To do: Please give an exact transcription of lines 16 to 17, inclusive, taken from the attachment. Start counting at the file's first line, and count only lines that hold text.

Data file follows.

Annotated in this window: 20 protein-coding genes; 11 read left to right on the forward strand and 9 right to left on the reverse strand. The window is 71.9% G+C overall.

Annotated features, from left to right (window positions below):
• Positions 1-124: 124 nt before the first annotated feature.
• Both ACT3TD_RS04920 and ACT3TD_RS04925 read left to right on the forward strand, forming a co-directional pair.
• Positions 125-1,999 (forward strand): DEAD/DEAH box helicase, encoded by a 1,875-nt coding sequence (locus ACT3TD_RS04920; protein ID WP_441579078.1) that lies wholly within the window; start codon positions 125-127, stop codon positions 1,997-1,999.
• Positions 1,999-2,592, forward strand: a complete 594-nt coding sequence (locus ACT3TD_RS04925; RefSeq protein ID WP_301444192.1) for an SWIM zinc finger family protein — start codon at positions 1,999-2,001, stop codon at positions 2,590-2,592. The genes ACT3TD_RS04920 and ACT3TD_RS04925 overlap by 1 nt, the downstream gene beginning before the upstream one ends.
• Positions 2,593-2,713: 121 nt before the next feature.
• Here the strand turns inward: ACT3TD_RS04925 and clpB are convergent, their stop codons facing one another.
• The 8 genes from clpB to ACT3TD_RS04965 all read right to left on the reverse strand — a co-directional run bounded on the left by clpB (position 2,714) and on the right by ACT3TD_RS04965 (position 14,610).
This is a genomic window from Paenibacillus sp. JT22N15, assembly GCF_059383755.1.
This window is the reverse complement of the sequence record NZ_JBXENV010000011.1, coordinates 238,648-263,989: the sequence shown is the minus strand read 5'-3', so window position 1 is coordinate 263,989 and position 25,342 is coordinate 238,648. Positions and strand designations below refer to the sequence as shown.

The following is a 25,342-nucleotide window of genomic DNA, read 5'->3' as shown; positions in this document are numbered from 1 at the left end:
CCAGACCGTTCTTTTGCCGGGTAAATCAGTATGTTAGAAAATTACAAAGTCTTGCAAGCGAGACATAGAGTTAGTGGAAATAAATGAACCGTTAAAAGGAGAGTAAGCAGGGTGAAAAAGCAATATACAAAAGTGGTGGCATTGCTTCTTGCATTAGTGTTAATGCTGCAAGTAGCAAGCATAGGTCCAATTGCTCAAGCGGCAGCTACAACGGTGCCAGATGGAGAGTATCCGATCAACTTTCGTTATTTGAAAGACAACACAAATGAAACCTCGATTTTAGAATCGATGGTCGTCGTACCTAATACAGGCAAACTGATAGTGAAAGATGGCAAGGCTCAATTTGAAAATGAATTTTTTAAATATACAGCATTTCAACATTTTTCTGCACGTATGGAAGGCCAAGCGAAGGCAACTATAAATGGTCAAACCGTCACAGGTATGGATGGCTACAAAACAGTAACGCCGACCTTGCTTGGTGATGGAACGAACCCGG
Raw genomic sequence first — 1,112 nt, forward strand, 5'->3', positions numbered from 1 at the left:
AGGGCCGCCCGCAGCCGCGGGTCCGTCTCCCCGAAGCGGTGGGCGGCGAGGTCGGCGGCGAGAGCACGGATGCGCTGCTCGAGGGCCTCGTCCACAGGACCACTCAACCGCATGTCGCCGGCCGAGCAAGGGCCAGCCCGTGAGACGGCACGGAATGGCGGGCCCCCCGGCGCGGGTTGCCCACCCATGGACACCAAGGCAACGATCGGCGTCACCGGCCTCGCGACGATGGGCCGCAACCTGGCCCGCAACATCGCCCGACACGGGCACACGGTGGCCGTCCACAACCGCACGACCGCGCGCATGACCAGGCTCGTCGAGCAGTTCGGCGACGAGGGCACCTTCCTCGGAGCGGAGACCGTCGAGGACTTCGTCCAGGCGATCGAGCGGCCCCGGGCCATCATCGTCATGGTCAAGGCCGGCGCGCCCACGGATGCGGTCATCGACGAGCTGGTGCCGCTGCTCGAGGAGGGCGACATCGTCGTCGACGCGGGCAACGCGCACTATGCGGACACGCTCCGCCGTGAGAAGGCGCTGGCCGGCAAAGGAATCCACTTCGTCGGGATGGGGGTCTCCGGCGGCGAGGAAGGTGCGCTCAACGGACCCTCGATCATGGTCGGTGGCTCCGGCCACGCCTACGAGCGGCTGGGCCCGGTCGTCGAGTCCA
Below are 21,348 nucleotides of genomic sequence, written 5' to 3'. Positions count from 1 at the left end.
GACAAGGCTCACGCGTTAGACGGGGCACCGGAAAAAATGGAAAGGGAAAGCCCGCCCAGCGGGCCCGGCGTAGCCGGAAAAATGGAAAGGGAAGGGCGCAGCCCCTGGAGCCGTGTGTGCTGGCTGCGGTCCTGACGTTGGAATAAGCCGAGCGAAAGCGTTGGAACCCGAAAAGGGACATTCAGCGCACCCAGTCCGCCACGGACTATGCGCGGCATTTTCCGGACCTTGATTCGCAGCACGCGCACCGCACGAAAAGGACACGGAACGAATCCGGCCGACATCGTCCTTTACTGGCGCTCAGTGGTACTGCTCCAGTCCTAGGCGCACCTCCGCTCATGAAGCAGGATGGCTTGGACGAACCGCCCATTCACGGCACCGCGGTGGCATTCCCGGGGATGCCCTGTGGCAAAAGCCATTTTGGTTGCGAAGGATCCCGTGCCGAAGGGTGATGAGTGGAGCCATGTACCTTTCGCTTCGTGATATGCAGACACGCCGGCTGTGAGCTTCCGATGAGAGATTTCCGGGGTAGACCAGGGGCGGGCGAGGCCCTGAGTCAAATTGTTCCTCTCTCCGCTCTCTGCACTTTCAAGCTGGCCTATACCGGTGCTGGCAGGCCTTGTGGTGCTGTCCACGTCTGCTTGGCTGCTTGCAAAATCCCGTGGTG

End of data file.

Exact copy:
Below are 21,348 nucleotides of genomic sequence, written 5' to 3'. Positions count from 1 at the left end.
GACAAGGCTCACGCGTTAGACGGGGCACCGGAAAAAATGGAAAGGGAAAGCCCGCCCAGCGGGCCCGGCGTAGCCGGAAAAATGGAAAGGGAAGGGCGCAGCCCCTGGAGCCGTGTGTGCTGGCTGCGGTCCTGACGTTGGAATAAGCCGAGCGAAAGCGTTGGAACCCGAAAAGGGACATTCAGCGCACCCAGTCCGCCACGGACTATGCGCGGCATTTTCCGGACCTTGATTCGCAGCACGCGCACCGCACGAAAAGGACACGGAACGAATCCGGCCGACATCGTCCTTTACTGGCGCTCAGTGGTACTGCTCCAGTCCTAGGCGCACCTCCGCTCATGAAGCAGGATGGCTTGGACGAACCGCCCATTCACGGCACCGCGGTGGCATTCCCGGGGATGCCCTGTGGCAAAAGCCATTTTGGTTGCGAAGGATCCCGTGCCGAAGGGTGATGAGTGGAGCCATGTACCTTTCGCTTCGTGATATGCAGACACGCCGGCTGTGAGCTTCCGATGAGAGATTTCCGGGGTAGACCAGGGGCGGGCGAGGCCCTGAGTCAAATTGTTCCTCTCTCCGCTCTCTGCACTTTCAAGCTGGCCTATACCGGTGCTGGCAGGCCTTGTGGTGCTGTCCACGTCTGCTTGGCTGCTTGCAAAATCCCGTGGTG